customer data

Don’t Let the “Perfect Dataset” Be the Enemy of Good Customer Experience

Providing great customer experiences requires data. The good news? Over the past decade, enterprises have collected troves of customer data.

Providing great customer experiences requires data. The good news? Over the past decade, enterprises have collected troves of customer data. The bad news? Many enterprises fail to implement CX initiatives because their dataset isn’t “complete” or “ready” yet. In fact, two-thirds of customer journey initiatives today don’t drive any action.

By Arun Theivendirarajah

Having worked with some of the most customer-centric enterprises across retail, banking, and healthcare sectors, I can attest that none of them started with turnkey, clean, complete data. Instead, those enterprises used the data they already had and to orchestrate experiences with a bias to iterate and optimize over time. For the two-thirds of customer journeys that have yet to drive action, here are three ways to demystify the notion of “perfect data” so you can cultivate happier and more profitable customer relationships.

1. Don’t Start with Data

It’s counterintuitive. From day one, marketers, engineers, and product managers alike are programmed to be data driven. When presented with a problem or an opportunity to build something new, our instinct is to look to the data first and devise a strategy second. CX initiatives are no exception. However, collecting customer data, cleaning it, and centralizing it to work together is a herculean effort. Teams often spend so much time collating that they don’t even get to strategizing, let alone pursuing action.

Instead, begin with a business objective. For example, retail banks often have KPIs for improving customer onboarding or decreasing the duration of customer support calls to reduce costs.

Next, prioritize the one or two customer journeys that, through iterative improvement, will yield the greatest business outcome-based on where customers are experiencing the most friction. The key here is to prioritize and focus your efforts — don’t try to boil the ocean and solve the entire issue of customer retention all at once.

Revisiting the customer onboarding example, perhaps you notice that a majority of customer turnover occurs after three-six months. Instead of looking at the entire dataset of churned customers, focus on retaining the subset of new customers. Then strategize how to inject proactive customer support at the one- or two-month mark before the churn occurs. Plan to build and iterate on this journey strategy over time and gradually apply it to different subsets of customers to improve overall customer retention.

2. Respect the Law of Diminishing Returns for Data

It always feels like better data is just around the corner. Whether the desire is to expand your dataset with new records or supplement with more data points per record, there is a point at which the value of pursuing “more data” won’t outweigh the expense of obtaining it i.e. the law of diminishing returns. So how do you determine if your data is “ready” or “good enough”?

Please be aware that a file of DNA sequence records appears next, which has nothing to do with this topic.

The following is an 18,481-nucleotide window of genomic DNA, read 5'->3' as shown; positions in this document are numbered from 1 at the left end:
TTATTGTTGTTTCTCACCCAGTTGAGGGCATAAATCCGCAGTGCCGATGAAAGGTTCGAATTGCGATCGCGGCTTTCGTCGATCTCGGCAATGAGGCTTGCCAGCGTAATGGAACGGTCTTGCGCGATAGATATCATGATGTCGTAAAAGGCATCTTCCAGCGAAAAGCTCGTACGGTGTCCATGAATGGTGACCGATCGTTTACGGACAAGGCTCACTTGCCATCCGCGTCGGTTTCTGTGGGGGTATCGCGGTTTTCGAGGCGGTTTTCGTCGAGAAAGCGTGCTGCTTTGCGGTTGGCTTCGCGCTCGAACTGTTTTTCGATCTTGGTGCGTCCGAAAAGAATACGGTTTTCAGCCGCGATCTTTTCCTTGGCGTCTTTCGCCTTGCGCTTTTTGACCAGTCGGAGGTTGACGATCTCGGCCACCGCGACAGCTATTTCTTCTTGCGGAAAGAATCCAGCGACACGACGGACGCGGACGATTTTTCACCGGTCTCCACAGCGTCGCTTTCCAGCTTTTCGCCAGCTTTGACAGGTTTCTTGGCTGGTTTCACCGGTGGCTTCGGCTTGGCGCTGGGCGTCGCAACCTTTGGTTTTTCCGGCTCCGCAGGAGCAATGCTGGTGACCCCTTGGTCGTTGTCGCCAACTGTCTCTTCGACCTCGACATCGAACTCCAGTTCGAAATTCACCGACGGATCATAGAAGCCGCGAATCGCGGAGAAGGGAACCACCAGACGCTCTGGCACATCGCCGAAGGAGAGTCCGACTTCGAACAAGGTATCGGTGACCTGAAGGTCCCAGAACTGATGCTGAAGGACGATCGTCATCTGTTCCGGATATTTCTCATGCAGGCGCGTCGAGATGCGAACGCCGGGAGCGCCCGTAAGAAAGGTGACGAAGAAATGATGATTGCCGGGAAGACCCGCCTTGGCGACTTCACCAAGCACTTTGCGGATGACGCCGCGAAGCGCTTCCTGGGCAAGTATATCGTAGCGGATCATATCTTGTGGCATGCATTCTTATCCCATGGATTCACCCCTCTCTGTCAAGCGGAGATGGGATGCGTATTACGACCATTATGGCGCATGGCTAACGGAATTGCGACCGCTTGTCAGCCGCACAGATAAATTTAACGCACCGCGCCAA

Consider a retailer that wants to increase its cross-sales among high-value customers. The company has order data from past customer purchases, but they want additional granular details (e.g. which sales rep sold it) about those purchases to serve a highly personalized cross-sell recommendation. Of course, the additional details are beneficial in optimizing the personalized recommendation, but the time spent waiting for the additional data represents lost opportunity for cross-sales.

That’s why it’s important to deploy journeys early and iterate often. By adopting this agile, test-and-learn approach to customer engagement, you’ll be better positioned to capitalize on incremental revenue opportunities by orchestrating experiences in real-time.

3. Remember: Clean Data Isn’t a Silver Bullet

Often, people are so focused on resolving siloed data and cleaning data that they forget about the equally, if not more, important task of garnering cross-departmental buy-in on CX initiatives. Cleaning and integrating data is a huge effort, but lack of company-wide alignment around experience orchestration will cut any initiative off at the knees, regardless of how “perfect” your strategy (or data) may be. In fact, misalignment can make it more difficult to gather the data needed especially if there’s a misunderstanding about how or why the data is being used.

Part of getting company-wide buy-in is mapping your customer journey strategy (decidedly a marketing initiative) back to broader business priorities. Citing department-specific KPIs, like NPS, won’t earn you the support you need to successfully execute your strategy, because outside the marketing department that metric bears little value.

Progress Over “Perfect”

All to say, the tunnel vision focus on a perfect dataset can make it easy to overlook the other key ingredients needed for a CX initiative to succeed. But succeed it must. In a world where customer expectations are higher than ever, enterprises can’t afford for customer journeys to remain in the desk drawer. Whether it’s increasing incremental revenue, retaining customers, or driving down costs, leading enterprises are embracing an agile approach to experience orchestration to bring more value to their customers.

  1. I couldn’t agree with you more. Those companies that do not have inside agile support must look outside. Outside solution providers require a strong customer team to monitor that the work required is being properly. Only the customer will care the most about their data and the ultimate management and output thereof. The customer cannot afford to get lazy.

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